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Have Commodities Become the New Tech Stocks?


Published: February 5, 2006

RETURNING to basics has been a major theme in the markets. If investors in the late 1990's took a bold leap into the future with technology stocks — off a high ledge, as it turned out — they are now embracing age-old economic mainstays like copper, lumber, oil and gold.

Prices for metals such as aluminum, above, are recovering from a slide in the 1990's, which had led companies like Alcoa and Reynolds to merge to improve their finances.

A widely followed benchmark of commodity prices, the Commodity Research Bureau index, reached a record high recently after nearly doubling since late 2001. Shares of companies that supply these materials — gas pipeline operators, miners of industrial and precious metals, forest products concerns — have followed a similar trajectory, but some analysts contend that prices have risen too far, too fast.

"There are probably some areas that offer better prospects" for investors "because commodity price expectations are very high," said Stuart Schweitzer, global markets strategist at J. P. Morgan Asset Management. "I would be surprised if the commodity-type stocks are a top-performing group in 2006."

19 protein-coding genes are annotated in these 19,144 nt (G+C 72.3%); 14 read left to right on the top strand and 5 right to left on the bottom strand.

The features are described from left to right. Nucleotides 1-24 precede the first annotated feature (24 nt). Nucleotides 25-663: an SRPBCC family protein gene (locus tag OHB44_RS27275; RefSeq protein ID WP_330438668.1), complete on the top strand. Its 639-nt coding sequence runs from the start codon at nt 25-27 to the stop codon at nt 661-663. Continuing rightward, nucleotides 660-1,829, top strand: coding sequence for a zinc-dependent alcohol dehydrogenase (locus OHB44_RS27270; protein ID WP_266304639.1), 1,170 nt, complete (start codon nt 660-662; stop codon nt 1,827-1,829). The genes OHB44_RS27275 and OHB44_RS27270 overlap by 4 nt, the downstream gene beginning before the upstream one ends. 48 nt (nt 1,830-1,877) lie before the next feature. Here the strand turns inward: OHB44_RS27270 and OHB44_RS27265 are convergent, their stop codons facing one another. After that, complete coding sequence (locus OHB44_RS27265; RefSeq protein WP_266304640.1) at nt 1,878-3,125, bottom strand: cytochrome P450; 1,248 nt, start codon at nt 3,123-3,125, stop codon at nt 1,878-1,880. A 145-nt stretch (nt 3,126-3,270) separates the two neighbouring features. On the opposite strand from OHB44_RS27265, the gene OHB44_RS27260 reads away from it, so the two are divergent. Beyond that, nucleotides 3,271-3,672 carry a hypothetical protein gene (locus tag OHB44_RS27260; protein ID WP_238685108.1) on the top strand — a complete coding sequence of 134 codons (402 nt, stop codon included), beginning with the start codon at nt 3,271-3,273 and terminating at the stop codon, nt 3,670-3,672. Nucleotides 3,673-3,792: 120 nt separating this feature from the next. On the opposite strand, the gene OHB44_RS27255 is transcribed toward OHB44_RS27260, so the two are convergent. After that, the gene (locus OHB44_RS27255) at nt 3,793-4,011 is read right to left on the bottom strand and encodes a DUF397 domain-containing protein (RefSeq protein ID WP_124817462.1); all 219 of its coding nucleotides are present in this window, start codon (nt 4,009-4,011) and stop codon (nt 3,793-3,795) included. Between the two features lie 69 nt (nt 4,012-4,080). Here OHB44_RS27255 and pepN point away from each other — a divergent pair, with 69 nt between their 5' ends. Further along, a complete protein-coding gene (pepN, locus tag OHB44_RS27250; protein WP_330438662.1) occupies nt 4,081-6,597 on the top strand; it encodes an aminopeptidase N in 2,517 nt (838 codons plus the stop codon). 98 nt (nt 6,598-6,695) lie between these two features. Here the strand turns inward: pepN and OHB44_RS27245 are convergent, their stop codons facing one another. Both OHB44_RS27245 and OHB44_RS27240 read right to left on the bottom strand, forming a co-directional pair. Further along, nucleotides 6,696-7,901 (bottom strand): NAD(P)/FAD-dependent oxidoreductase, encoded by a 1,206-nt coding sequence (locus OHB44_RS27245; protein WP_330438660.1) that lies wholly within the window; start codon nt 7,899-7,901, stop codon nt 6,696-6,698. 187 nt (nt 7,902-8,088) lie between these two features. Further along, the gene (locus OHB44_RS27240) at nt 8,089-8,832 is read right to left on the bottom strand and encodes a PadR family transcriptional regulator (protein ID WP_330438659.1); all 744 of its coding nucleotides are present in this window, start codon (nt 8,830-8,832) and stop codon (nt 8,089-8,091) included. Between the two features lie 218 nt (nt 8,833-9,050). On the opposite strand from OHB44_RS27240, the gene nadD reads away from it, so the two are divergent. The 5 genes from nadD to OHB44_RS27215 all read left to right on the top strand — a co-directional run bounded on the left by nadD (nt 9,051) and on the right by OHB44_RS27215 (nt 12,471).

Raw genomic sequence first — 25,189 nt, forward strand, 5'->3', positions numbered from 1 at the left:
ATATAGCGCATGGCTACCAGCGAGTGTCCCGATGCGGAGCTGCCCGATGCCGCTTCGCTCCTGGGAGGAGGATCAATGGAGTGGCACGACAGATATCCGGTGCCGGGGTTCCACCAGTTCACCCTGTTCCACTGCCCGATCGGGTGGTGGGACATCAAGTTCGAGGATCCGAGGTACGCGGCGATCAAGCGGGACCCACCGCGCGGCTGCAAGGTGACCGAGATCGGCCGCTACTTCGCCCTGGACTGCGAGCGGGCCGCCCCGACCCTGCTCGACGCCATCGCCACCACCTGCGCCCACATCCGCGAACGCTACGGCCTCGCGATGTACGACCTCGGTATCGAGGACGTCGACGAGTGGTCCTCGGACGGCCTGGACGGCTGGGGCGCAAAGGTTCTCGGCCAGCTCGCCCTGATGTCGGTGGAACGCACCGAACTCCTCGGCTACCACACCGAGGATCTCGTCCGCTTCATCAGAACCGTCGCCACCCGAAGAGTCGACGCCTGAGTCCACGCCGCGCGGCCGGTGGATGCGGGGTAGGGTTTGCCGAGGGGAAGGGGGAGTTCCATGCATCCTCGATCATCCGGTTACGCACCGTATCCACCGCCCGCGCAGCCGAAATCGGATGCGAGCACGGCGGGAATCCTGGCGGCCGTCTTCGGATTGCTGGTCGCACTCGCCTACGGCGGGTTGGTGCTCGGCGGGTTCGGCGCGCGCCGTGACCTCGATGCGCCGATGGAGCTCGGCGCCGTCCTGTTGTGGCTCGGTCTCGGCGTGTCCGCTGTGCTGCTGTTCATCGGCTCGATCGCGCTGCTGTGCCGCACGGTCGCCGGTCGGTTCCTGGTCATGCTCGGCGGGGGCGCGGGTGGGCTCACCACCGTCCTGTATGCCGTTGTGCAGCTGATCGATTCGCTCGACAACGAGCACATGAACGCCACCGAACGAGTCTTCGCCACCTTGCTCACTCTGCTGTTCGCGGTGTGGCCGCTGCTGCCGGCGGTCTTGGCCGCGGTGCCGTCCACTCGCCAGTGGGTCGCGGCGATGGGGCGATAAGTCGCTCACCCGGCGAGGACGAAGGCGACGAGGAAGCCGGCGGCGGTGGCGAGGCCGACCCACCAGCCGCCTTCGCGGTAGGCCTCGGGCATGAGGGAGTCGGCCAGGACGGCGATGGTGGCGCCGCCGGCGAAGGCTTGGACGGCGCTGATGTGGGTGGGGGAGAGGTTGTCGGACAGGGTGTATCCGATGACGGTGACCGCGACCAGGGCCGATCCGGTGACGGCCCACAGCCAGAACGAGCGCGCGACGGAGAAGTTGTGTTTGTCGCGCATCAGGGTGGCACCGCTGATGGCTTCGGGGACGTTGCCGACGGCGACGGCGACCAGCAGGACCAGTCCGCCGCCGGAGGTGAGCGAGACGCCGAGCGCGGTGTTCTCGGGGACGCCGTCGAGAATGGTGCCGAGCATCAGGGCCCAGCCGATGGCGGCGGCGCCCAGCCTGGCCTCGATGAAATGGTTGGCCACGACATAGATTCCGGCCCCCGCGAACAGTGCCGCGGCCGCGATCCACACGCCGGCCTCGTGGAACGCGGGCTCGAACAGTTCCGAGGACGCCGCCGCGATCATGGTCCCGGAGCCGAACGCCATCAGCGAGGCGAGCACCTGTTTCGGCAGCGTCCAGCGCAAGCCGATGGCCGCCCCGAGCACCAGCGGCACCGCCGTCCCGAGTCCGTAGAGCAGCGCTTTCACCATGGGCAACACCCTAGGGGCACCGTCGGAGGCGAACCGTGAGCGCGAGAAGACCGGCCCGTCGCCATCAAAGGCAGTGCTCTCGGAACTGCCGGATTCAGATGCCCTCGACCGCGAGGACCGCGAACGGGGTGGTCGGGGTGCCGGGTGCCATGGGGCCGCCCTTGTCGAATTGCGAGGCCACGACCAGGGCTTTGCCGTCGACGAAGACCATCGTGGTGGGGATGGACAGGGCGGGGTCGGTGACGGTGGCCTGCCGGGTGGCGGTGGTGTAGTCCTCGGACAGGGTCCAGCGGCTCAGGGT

Commodities, especially industrial ones like copper and lumber, are a bet on economic growth. Mr. Schweitzer expects continued strength in Asian and other emerging markets — a trend that has underpinned commodity prices — but he expects growth elsewhere, especially in the United States, to be more subdued than it was in the last couple of years. "I suspect the U.S. economy will slow down somewhat this year," mired by softness in housing, he said. "If that's right, commodity demand will ease back along with it."

Some fund managers with portfolios that specialize in commodity producers are also beginning to show concern about rapid price gains. While they maintain optimistic long-range outlooks, they express reservations about the near future.

"We're going through a long-term recovery from stupid oversold levels," said Fred Sturm, who manages the Ivy Global Natural Resources fund. "Prices of many of these commodities were unsustainably low." In the late 1990's and early 2000's, he pointed out, gold and oil traded at nearly 20-year lows after having fallen by more than two-thirds.

The depressed prices helped to force commodity producers to merge — Alcoa and Reynolds in aluminum, for example, and Exxon and Mobil in energy — and to take other steps to improve their finances. That drove the first move in what he expects to be a three-stage rally in commodity markets.The last stage, he predicted, will be "a true scarcity phase when Mother Nature slaps us in the face and grabs our attention and tells us we're running out of commodities like oil when people keep wanting more."